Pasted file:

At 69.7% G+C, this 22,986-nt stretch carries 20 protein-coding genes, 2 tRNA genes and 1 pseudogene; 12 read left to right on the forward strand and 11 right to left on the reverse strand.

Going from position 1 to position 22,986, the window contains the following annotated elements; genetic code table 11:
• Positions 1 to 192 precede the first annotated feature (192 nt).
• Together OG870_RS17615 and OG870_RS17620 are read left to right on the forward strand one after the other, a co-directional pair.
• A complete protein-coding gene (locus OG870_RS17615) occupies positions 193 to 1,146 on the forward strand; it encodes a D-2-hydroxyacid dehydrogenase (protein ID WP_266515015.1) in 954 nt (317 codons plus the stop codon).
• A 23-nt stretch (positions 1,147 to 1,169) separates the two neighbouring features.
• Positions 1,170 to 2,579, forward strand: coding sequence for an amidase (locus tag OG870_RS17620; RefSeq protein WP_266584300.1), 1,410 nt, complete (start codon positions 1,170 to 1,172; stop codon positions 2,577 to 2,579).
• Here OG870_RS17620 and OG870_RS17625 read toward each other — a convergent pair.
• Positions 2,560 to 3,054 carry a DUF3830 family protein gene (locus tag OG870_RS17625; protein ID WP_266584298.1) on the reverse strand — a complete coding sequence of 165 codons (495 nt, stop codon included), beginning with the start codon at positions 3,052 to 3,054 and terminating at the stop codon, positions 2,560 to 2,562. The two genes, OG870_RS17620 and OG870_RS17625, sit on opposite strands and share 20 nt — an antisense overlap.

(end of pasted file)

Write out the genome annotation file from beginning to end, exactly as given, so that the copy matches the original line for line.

At 69.7% G+C, this 22,986-nt stretch carries 20 protein-coding genes, 2 tRNA genes and 1 pseudogene; 12 read left to right on the forward strand and 11 right to left on the reverse strand.

Going from position 1 to position 22,986, the window contains the following annotated elements; genetic code table 11:
• Positions 1 to 192 precede the first annotated feature (192 nt).
• Together OG870_RS17615 and OG870_RS17620 are read left to right on the forward strand one after the other, a co-directional pair.
• A complete protein-coding gene (locus OG870_RS17615) occupies positions 193 to 1,146 on the forward strand; it encodes a D-2-hydroxyacid dehydrogenase (protein ID WP_266515015.1) in 954 nt (317 codons plus the stop codon).
• A 23-nt stretch (positions 1,147 to 1,169) separates the two neighbouring features.
• Positions 1,170 to 2,579, forward strand: coding sequence for an amidase (locus tag OG870_RS17620; RefSeq protein WP_266584300.1), 1,410 nt, complete (start codon positions 1,170 to 1,172; stop codon positions 2,577 to 2,579).
• Here OG870_RS17620 and OG870_RS17625 read toward each other — a convergent pair.
• Positions 2,560 to 3,054 carry a DUF3830 family protein gene (locus tag OG870_RS17625; protein ID WP_266584298.1) on the reverse strand — a complete coding sequence of 165 codons (495 nt, stop codon included), beginning with the start codon at positions 3,052 to 3,054 and terminating at the stop codon, positions 2,560 to 2,562. The two genes, OG870_RS17620 and OG870_RS17625, sit on opposite strands and share 20 nt — an antisense overlap.